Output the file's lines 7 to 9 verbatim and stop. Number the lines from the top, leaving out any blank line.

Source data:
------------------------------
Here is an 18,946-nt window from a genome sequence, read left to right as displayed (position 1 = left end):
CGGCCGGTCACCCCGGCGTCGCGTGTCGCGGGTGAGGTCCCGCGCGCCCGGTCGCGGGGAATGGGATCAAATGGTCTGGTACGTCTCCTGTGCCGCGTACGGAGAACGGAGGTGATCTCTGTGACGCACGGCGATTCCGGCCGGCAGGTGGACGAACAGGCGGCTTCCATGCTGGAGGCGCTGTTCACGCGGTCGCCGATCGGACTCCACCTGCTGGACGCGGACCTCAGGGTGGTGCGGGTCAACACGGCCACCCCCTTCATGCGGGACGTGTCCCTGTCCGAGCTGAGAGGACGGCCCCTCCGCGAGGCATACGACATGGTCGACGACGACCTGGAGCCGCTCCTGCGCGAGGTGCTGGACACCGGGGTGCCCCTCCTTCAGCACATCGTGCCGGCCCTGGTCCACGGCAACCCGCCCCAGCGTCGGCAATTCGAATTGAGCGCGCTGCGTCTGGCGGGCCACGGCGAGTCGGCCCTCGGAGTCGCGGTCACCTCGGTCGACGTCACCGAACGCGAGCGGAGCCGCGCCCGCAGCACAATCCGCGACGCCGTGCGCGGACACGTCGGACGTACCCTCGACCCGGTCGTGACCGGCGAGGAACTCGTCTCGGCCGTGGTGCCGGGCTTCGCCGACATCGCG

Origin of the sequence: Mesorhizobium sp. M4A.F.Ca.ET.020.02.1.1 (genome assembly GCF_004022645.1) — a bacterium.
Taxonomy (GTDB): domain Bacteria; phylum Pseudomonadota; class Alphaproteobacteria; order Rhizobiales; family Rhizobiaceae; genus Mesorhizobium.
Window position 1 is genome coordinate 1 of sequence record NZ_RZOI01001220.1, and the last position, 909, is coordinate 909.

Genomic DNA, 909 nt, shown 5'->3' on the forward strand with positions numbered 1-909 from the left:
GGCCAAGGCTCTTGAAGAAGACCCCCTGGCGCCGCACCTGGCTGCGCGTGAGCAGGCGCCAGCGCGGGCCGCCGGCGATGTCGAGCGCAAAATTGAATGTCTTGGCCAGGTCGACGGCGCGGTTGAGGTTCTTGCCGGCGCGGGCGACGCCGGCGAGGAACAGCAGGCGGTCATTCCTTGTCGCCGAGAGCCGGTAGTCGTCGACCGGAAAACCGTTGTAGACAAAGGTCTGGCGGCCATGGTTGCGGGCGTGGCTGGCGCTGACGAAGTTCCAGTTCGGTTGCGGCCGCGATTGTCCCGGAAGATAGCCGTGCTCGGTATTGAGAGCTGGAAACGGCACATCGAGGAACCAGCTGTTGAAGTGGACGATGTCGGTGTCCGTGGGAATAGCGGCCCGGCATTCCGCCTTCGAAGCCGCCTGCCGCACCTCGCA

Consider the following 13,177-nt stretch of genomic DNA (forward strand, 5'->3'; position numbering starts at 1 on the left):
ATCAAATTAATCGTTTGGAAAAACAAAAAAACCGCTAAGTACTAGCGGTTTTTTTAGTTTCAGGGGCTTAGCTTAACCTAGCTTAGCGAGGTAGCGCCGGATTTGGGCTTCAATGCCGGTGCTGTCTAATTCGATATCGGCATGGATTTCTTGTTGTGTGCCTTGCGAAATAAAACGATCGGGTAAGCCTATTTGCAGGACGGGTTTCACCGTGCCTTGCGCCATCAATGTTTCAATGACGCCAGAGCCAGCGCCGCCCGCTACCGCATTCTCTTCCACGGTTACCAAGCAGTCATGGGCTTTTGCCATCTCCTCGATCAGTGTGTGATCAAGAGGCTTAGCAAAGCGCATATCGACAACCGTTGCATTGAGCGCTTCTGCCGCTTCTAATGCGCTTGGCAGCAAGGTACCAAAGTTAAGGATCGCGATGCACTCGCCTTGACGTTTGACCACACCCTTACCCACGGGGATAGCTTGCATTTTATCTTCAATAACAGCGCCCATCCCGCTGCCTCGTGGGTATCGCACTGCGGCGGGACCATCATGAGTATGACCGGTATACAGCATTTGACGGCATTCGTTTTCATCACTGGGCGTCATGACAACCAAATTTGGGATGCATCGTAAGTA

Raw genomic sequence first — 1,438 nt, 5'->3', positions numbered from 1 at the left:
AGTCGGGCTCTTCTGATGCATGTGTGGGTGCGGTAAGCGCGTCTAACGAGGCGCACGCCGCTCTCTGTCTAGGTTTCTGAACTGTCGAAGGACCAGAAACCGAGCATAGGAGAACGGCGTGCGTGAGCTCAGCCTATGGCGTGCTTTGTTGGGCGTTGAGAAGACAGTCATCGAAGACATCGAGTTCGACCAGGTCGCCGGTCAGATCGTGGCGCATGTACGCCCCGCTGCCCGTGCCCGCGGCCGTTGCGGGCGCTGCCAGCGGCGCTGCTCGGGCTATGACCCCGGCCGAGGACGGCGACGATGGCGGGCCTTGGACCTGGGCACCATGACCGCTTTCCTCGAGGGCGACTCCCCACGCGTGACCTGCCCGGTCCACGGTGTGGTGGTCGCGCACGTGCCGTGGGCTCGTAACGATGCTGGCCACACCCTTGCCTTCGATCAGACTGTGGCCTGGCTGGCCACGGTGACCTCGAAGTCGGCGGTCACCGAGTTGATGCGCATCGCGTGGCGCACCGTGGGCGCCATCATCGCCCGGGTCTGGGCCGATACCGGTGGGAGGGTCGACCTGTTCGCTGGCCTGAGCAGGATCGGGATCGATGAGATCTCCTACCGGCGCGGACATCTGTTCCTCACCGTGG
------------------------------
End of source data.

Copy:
GGCCAAGGCTCTTGAAGAAGACCCCCTGGCGCCGCACCTGGCTGCGCGTGAGCAGGCGCCAGCGCGGGCCGCCGGCGATGTCGAGCGCAAAATTGAATGTCTTGGCCAGGTCGACGGCGCGGTTGAGGTTCTTGCCGGCGCGGGCGACGCCGGCGAGGAACAGCAGGCGGTCATTCCTTGTCGCCGAGAGCCGGTAGTCGTCGACCGGAAAACCGTTGTAGACAAAGGTCTGGCGGCCATGGTTGCGGGCGTGGCTGGCGCTGACGAAGTTCCAGTTCGGTTGCGGCCGCGATTGTCCCGGAAGATAGCCGTGCTCGGTATTGAGAGCTGGAAACGGCACATCGAGGAACCAGCTGTTGAAGTGGACGATGTCGGTGTCCGTGGGAATAGCGGCCCGGCATTCCGCCTTCGAAGCCGCCTGCCGCACCTCGCA

Consider the following 13,177-nt stretch of genomic DNA (forward strand, 5'->3'; position numbering starts at 1 on the left):
ATCAAATTAATCGTTTGGAAAAACAAAAAAACCGCTAAGTACTAGCGGTTTTTTTAGTTTCAGGGGCTTAGCTTAACCTAGCTTAGCGAGGTAGCGCCGGATTTGGGCTTCAATGCCGGTGCTGTCTAATTCGATATCGGCATGGATTTCTTGTTGTGTGCCTTGCGAAATAAAACGATCGGGTAAGCCTATTTGCAGGACGGGTTTCACCGTGCCTTGCGCCATCAATGTTTCAATGACGCCAGAGCCAGCGCCGCCCGCTACCGCATTCTCTTCCACGGTTACCAAGCAGTCATGGGCTTTTGCCATCTCCTCGATCAGTGTGTGATCAAGAGGCTTAGCAAAGCGCATATCGACAACCGTTGCATTGAGCGCTTCTGCCGCTTCTAATGCGCTTGGCAGCAAGGTACCAAAGTTAAGGATCGCGATGCACTCGCCTTGACGTTTGACCACACCCTTACCCACGGGGATAGCTTGCATTTTATCTTCAATAACAGCGCCCATCCCGCTGCCTCGTGGGTATCGCACTGCGGCGGGACCATCATGAGTATGACCGGTATACAGCATTTGACGGCATTCGTTTTCATCACTGGGCGTCATGACAACCAAATTTGGGATGCATCGTAAGTA